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A Productive Marriage

Opposites attract, and it might just save your life.

June 17, 2021

A good marriage is one of the most rewarding and fulfilling things a person can have in life. When fostered, it can help you become the best version of yourself, and lead to a life that brings nothing but success and increase. A productive marriage can build far greater things than any individual.

However, an incredible amount of marriages are not like this. They’re either completely broken, dysfunctional, or purely functional. For a lot of couples there’s no reason to be together other than to have sex and raise kids. Or, one partner could be stuck merely out of financial dependence. It’s unfortunate, and it doesn’t have to be that way.

I’ll be outlining some simple, fundamental ideas that can help reframe what marriage is and turn it into something that is working for you, not against you.

I’m not a marriage counselor, and I don’t have any expertise in this area other than my own marriage. Every marriage is different, and what works for me might not work for you. I’m not telling you what to do, or judging anyone, but if you find the ideas helpful then consider applying them in your own life.

The pillars of a productive marriage

Behind the functions of a marriage, such as delegating responsibilities, raising a family, and building wealth, there’s something more fundamental. The pillars of a productive marriage.

The pillars are accountability, integrity, acceptance, and selflessness.

Every marriage has secrets, and every person has flaws. Because of this, every marriage is flawed in its own way. Because every marriage is flawed, there are always problems to be solved.

Every marriage problem stems from a personal problem. Each partner brings learned behavior, preconceived notions, bad habits, and unproductive thinking to the marriage.

A marriage (and especially parenting) is like a mirror. It makes you face your fundamental flaws. You can’t ignore them, because now they are directly impacting someone else. And because your flaws are impacting someone else, they need to be addressed and resolved.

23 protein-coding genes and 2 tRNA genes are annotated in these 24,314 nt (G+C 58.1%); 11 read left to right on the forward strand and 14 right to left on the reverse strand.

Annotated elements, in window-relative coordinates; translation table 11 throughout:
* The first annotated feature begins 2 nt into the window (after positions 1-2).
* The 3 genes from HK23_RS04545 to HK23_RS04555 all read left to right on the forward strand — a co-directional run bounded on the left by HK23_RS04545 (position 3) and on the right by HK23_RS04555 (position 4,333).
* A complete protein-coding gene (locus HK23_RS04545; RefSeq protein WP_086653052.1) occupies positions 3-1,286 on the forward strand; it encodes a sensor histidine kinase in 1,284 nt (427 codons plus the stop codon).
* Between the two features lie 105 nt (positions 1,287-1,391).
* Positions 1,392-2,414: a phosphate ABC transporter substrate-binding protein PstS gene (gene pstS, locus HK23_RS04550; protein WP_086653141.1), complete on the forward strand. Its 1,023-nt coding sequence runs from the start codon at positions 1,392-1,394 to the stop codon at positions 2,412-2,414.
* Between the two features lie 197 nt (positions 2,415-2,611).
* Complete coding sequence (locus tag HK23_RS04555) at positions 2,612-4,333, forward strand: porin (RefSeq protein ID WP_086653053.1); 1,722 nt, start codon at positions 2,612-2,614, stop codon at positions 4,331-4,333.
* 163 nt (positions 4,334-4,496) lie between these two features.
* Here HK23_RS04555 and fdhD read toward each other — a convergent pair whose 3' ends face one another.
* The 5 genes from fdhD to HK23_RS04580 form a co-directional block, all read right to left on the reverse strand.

The core premise of a productive marriage is this: if you fix yourself, you can fix your marriage issues. This leads to progress. If there’s no progress, there’s little chance a marriage will make it.

But, fixing yourself is not easy. Actually, it’s nearly impossible to fix yourself without some outside influence and guidance.

And so, the game becomes building a system in your marriage of feedback and guidance that helps you fix yourself, which in turn fixes your marriage.

These pillars help establish and execute that system.

Pillar #1: Selflessness

Selflessness is incredibly unintuitive. It feels unnatural, because you’re used to thinking about yourself. If you’re hungry, you eat. If you’re tired, you sleep.

But, if you only focus on yourself, you will only do what’s in your best interest. What’s in your best interest is not always what’s in your partner’s best interest.

When you think about your partner, and what they would like and what they need before yourself, then you are living selflessly. And if you help your partner and focus on what they need, they will help you in return. It’s a productive cycle.

By focusing on helping and loving your partner, you are also helping yourself. It’s technically unselfish, but at the core it’s actually selfish. You help them, so they help you. If you only work to help yourself, then you’re not contributing to the marriage, and it will fall apart.

And so, selflessness is crucial to a productive marriage.

If you’re waiting for your partner to start helping, don’t. It starts with you. When you contribute in abundance, it will be given back to you. This is the law of reciprocity.

If you are expecting someone to do things for your best interest, there’s a small chance it could happen, but it generally doesn’t. You’ll need to do it first, if you want it for yourself.

When you start living selflessly for your partner, your partner will begin selflessly living for you. It’s a beautiful thing.

Pillar #2: Acceptance

As mentioned earlier, every person is flawed. No person is perfect, and everyone has different flaws.

Because of this, it’s easy to fall into a cycle of condemnation and judgement. You can’t believe someone would behave the way your partner does, and your partner can’t believe some of the behaviors you have in your life.

Because this is true for every relationship, and every marriage, then it is completely unproductive to expect or assume that your partner is perfect and can do nothing wrong. Putting down your partner for being flawed will only bring resentment.

Instead, you should assume that your partner is very capable of doing something wrong. And instead of condemning it, it should be accepted and dealt with accordingly.

Now, I don’t mean accepted as in “this behavior is acceptable”, but accepted as in “having flaws is acceptable”.

If the partners in the marriage are reasonable, these wrong-doings are kept secret. These secrets are in every marriage. And because they are exclusive to the marriage, the marriage is the only system that can help fix them.

Opposites attract, and that is what makes a relationship more perfect than the individual. Because we all have different flaws and different strengths, we can work together to mitigate the shortcomings and weaknesses of an individual.